I just finished  listening to this book from the author of The Happiness Project (one of my favorite books!). I had the paper copy and was about part way through (a few years ago) and got too busy at the time to finish (then or since). I am so glad the audiobook version was available so I could enjoy it again and finally finish it.  What I love about her writing style is that she doesn’t force her ideas or opinions on you. She clearly says, this is what works for me, here’s what research/history tells us, now go out and figure out what works for you. I think I also really like that she sets manageable goals that revolve around a monthly theme. The organizer in me appreciates that.  And, she doesn’t pull any punches.  She explains how she sabotages herself and what she knows are not the best parts of her that she is trying to change.  A very honest and thoughtful look at to the nature of happiness.

168 Hours: You Have More Time Than You Think by Laura Vanderkam

168 Hours: You Have More Time Than You Think

This book was really interesting.  There are 168 hours in each week–and it focuses on how to make the most out of those hours by focusing on your core competencies (or the things that matter most to you).  If they aren’t part of your core competencies, then you don’t do it.  One suggestion she had was to keep track of how you spent your 168 hours and see where you were really spending your time.  That might be helpful, but the thought of doing so overwhelms me because my schedule during the day is so scattered.  While I’m not sure if I agreed with everything in here, I certainly gained some valuable insight into how we plan and maintain our schedules.  (This book is mentioned in both The Happiness Project above and Say Goodbye to Survival Mode below!)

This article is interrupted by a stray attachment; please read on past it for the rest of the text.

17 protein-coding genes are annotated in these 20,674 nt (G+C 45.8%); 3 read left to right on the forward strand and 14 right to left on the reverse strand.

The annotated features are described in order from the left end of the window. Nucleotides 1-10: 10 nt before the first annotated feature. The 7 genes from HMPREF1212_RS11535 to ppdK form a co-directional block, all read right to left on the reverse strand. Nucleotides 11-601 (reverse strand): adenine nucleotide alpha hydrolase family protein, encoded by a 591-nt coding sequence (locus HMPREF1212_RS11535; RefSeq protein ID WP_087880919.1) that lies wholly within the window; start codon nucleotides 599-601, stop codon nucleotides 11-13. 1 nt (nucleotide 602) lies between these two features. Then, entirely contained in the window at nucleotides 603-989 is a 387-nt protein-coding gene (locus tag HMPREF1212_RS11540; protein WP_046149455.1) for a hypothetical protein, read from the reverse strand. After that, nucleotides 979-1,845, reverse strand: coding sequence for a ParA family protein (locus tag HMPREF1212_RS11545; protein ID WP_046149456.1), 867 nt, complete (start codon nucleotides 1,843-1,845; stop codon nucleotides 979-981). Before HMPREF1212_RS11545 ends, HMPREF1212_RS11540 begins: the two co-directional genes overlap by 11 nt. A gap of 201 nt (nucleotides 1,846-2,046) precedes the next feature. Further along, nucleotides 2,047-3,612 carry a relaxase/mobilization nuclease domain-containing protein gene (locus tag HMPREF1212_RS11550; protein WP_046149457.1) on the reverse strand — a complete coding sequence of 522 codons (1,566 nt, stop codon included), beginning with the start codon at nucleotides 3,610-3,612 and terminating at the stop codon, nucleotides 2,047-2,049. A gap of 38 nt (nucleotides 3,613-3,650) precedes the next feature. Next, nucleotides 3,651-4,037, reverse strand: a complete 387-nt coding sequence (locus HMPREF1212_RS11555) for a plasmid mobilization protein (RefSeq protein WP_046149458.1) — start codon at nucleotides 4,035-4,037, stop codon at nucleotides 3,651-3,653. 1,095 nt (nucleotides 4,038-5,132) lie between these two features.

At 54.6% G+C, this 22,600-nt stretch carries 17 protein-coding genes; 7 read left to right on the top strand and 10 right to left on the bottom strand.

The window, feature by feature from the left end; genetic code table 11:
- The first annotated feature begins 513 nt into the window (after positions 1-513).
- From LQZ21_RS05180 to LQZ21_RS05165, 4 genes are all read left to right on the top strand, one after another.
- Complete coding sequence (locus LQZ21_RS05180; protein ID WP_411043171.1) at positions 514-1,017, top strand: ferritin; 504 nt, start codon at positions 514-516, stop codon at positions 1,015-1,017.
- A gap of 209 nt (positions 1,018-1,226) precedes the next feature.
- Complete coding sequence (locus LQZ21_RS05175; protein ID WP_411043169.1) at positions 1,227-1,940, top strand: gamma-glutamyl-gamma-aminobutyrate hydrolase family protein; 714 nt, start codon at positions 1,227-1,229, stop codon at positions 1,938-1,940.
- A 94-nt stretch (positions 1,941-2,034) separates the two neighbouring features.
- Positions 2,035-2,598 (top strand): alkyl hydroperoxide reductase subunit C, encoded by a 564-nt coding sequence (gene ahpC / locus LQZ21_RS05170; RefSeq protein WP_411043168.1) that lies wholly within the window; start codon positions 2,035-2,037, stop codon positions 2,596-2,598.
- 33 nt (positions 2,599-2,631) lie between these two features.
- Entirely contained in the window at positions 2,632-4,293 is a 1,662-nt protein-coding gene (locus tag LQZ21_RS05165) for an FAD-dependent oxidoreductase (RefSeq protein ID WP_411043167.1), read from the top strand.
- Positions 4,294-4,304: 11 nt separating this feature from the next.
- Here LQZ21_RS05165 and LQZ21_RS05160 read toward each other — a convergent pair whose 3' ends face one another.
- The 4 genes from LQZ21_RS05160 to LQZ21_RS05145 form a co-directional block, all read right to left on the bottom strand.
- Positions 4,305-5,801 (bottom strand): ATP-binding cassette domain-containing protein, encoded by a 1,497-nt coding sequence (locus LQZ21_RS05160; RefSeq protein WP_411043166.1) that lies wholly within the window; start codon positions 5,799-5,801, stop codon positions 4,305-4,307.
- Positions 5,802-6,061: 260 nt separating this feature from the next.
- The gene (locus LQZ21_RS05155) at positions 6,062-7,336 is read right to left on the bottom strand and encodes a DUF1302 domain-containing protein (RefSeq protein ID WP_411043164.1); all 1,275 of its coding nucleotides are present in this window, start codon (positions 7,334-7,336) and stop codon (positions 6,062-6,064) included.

Making Habits, Breaking Habits:  Why We Do Things, Why We Don’t, and How to Make Any Change Stick  by Jeremy Dean

Making Habits, Breaking Habits: Why We Do Things, Why We Don't, and How to Make Any Change Stick


This book provided some really interesting ideas about habits.  He starts out by explaining how 21 day rule is a myth.  In many books and programs, they explain how you can change or add a behavior if you stick with it for a magical 21 day period.  The origin of the 21 day myth is very interesting, and that’s only the first few chapters.  He explains many studies that have been done over the years in relation to habits, and how they can help us learn how to wire our brains in such a way that we accept a new habit more easily.  This is one I think I may have to go back and either read the paper version or listen to the audiobook again to really get everything out of it.